By Jon Dougherty
On the day that Rep. Devin Nunes (R-Calif.) announced a massive $250 million lawsuit against social media giant Twitter, Donald Trump Jr. warned conservative candidates they’re going to have a harder time than their Democrat rivals reaching the public thanks to Big Tech censorship.
In an op-ed for The Hill, Trump warned that the censorship of conservative voices is now “flagrant,” and that “the old arguments about protecting the sanctity of the modern public square are now invalid.”
“From ‘shadowbans’ on Facebook and Twitter, to demonetization of YouTube videos, to pulled ads for Republican candidates at the critical junctures of election campaigns, the list of violations against the online practices and speech of conservatives is long,” the president’s son wrote.
While nothing about Big Tech’s censorship of conservatives truly surprises me anymore, it’s still chilling to see the proof for yourself. If it can happen to me, the son of the president, with millions of followers on social media, just think about how bad it must be for conservatives with smaller followings and those who don’t have the soapbox or media reach to push back when they’re being targeted?
Thanks to a brave Facebook whistleblower who approached James O’Keefe’s Project Veritas, we now know that Mark Zuckerberg’s social media giant developed algorithms to “deboost” certain content, limiting its distribution and appearance in news feeds. As you probably guessed, this stealth censorship was specifically aimed at conservatives.
Don Jr. lamented that Congress has been asleep at the wheel as more Big Tech censorship has taken place, but added that Republicans in Congress and conservatives around the country are becoming aware of what the social media platforms are doing.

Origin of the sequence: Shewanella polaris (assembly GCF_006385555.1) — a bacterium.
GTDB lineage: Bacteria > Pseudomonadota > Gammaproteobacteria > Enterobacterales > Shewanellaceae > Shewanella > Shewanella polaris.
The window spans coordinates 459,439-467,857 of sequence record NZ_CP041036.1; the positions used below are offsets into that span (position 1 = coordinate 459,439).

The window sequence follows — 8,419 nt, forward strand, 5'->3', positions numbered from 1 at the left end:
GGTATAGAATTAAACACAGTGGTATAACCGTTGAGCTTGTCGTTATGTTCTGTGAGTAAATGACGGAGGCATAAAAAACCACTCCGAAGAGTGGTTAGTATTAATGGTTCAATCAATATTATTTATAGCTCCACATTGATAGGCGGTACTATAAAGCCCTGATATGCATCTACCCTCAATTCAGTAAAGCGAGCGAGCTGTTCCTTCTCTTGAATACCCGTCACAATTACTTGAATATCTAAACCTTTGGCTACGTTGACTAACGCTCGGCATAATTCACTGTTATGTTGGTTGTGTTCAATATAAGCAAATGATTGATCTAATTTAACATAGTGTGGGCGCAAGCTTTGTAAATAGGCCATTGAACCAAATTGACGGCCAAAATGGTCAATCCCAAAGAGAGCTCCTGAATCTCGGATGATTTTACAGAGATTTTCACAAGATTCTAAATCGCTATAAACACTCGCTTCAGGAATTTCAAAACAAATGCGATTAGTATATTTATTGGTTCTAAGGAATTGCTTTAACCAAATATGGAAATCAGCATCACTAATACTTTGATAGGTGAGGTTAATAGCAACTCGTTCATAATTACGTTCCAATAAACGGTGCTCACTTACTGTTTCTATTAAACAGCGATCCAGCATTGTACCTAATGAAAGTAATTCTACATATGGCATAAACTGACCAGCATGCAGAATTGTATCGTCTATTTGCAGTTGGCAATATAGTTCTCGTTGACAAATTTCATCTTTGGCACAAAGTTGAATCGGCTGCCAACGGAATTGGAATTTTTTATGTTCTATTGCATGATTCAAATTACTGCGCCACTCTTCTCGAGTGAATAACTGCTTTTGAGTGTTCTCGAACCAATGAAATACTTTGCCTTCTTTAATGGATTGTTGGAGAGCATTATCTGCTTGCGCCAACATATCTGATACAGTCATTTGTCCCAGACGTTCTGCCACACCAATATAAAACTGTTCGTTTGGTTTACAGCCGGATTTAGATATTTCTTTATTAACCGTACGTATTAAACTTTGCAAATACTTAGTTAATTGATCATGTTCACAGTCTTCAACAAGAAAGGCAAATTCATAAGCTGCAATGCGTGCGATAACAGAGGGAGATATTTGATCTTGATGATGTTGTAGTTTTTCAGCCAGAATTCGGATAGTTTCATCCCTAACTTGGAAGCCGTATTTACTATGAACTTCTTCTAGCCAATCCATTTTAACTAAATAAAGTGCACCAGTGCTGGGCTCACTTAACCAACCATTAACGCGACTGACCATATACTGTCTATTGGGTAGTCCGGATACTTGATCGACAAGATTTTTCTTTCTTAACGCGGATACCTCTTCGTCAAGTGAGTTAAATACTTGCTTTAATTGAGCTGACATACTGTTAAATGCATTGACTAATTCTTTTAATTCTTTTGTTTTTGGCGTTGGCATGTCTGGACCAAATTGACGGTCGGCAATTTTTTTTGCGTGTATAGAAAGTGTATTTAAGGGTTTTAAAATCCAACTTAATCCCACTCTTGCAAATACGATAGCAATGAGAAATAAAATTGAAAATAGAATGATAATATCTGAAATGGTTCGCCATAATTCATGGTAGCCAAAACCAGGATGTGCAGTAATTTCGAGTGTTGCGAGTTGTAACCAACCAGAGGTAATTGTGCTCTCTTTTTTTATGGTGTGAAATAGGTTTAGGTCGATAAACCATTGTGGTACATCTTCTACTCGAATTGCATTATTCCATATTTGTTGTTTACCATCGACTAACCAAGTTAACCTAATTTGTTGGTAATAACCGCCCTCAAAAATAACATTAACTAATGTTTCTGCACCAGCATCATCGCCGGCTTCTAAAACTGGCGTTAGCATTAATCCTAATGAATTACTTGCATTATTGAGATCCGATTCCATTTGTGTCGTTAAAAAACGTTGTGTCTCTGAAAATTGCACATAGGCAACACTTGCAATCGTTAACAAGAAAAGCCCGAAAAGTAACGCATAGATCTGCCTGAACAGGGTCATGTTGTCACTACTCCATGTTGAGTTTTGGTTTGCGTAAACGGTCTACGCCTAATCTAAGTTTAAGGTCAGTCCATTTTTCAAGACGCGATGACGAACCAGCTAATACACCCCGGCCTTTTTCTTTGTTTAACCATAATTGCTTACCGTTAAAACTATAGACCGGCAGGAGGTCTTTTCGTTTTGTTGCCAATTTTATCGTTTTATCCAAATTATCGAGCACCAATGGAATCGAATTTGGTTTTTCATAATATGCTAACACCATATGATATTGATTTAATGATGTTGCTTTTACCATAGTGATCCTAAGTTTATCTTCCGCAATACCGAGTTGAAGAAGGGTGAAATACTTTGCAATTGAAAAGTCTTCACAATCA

He also praised Sen. Josh Hawley (R-Mo.), for taking the lead in pressing Big Tech now and during his time as the state’s attorney general.
Meanwhile, Nunes’ suit against Twitter alleges the social platform “shadowbans conservatives” by intentionally hiding or downgrading their post, “systematically censoring opposing viewpoints” while “totally ‘ignoring’ lawful complaints of repeated abusive behavior,” according to Fox News.
The suit seeks $250 million in compensatory damages and $350,000 in punitive damages against Twitter and a handful of its users.
“Twitter is a machine,” Nunes’ personal attorney, Steven S. Biss, told Fox News. “It is a modern-day Tammany Hall. Congressman Nunes intends to hold Twitter fully accountable for its abusive behavior and misconduct.”
Generally, federal law exempts services like Twitter and Facebook from defamation liability. But Nunes said in his lawsuit that the platform now takes such an active role in both curating and banning content, rather than merely hosting it, that the company ought to face liability like any other media organization that defames.
“Google and Facebook should not be a law unto themselves,” Hawley noted at CPAC recently. “They should not be able to discriminate against conservatives. They should not be able to tell us we need to sit down and shut up!”
In his column, Trump Jr. added: “It’s high time other conservative politicians started heeding Hawley’s warnings, because the logical endpoint of Big Tech’s free rein is far more troubling than conservative meme warriors losing their Twitter accounts. As we’re already starting to see, what starts with social media censorship can quickly lead to banishment from such fundamental services as transportation, online payments and banking.”
- Follow Jon Dougherty on Twitter at @JonDougherty10